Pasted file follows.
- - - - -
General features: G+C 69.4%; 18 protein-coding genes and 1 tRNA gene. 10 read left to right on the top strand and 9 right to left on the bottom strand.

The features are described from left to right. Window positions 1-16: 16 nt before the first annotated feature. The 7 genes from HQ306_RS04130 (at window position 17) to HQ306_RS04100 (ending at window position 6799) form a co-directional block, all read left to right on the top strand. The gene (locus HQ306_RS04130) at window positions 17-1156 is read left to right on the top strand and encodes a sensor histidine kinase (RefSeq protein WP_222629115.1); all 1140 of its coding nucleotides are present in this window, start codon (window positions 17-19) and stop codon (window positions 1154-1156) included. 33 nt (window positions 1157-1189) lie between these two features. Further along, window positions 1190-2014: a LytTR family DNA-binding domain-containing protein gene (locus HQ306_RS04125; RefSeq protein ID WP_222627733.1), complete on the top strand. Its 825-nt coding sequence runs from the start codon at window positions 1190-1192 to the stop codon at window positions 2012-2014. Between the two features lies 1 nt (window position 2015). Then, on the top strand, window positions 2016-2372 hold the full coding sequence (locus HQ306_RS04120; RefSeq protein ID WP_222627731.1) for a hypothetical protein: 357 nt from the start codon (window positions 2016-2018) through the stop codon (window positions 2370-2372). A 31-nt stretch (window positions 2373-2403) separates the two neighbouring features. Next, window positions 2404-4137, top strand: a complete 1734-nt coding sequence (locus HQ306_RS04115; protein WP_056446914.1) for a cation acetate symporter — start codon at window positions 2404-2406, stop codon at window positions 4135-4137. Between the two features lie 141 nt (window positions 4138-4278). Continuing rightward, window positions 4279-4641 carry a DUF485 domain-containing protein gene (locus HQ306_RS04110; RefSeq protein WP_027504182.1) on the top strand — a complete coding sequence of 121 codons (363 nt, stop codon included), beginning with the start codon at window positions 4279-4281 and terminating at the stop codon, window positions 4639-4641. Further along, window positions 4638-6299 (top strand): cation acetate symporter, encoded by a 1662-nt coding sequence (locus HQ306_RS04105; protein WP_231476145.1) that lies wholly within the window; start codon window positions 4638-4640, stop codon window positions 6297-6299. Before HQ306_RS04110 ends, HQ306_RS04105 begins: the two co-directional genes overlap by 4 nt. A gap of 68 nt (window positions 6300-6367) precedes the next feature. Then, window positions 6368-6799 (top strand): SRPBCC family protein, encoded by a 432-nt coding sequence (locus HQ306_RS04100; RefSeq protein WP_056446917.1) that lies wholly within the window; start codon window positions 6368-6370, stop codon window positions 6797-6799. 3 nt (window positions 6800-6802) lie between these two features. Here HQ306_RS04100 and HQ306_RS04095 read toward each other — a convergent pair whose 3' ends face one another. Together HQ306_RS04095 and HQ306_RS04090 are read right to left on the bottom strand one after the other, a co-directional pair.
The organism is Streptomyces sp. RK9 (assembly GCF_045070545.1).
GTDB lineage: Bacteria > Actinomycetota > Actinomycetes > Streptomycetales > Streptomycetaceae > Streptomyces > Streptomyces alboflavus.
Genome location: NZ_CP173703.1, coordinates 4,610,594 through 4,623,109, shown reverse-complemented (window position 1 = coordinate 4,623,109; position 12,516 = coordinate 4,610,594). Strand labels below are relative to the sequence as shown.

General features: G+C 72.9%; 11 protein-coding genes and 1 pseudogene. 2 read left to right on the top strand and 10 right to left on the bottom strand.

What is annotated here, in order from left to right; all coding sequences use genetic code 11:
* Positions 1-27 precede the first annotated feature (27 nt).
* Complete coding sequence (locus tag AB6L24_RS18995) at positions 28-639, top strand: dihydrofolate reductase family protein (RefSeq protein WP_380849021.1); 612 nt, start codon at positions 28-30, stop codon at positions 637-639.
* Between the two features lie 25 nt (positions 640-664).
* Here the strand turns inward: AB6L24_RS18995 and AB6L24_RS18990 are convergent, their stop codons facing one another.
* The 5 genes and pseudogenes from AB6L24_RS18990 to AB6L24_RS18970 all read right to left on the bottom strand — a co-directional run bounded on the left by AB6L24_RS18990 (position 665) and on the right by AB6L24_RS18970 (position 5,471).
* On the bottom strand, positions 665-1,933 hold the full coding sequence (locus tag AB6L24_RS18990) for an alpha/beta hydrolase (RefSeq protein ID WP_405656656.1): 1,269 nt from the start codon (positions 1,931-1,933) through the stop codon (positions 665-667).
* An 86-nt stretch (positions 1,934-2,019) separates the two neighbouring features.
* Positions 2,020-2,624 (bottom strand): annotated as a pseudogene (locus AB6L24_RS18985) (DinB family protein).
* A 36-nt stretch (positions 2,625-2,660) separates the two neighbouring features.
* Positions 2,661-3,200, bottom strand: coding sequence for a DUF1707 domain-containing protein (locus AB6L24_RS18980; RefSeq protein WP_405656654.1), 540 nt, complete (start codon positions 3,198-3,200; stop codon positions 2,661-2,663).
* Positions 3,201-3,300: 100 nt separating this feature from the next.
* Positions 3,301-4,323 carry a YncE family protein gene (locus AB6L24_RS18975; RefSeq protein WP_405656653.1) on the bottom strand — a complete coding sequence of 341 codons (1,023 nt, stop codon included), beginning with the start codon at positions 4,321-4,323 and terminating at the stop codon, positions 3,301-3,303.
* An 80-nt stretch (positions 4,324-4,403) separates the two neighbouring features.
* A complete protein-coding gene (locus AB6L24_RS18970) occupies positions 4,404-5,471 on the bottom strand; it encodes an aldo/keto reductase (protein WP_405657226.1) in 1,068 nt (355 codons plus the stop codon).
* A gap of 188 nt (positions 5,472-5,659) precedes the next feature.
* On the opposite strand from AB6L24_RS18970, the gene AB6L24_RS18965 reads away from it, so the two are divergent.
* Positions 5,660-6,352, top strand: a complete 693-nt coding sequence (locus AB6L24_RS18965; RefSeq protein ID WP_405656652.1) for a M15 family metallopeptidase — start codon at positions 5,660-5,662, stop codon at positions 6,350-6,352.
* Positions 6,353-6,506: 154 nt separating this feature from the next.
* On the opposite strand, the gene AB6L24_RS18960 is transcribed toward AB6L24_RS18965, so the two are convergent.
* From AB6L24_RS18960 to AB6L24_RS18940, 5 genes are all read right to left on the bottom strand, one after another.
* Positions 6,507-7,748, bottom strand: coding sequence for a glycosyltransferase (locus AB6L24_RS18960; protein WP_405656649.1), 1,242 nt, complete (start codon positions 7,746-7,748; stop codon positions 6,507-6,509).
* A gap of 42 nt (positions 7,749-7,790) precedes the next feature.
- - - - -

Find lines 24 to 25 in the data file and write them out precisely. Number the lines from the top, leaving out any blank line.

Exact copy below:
* Positions 5,660-6,352, top strand: a complete 693-nt coding sequence (locus AB6L24_RS18965; RefSeq protein ID WP_405656652.1) for a M15 family metallopeptidase — start codon at positions 5,660-5,662, stop codon at positions 6,350-6,352.
* Positions 6,353-6,506: 154 nt separating this feature from the next.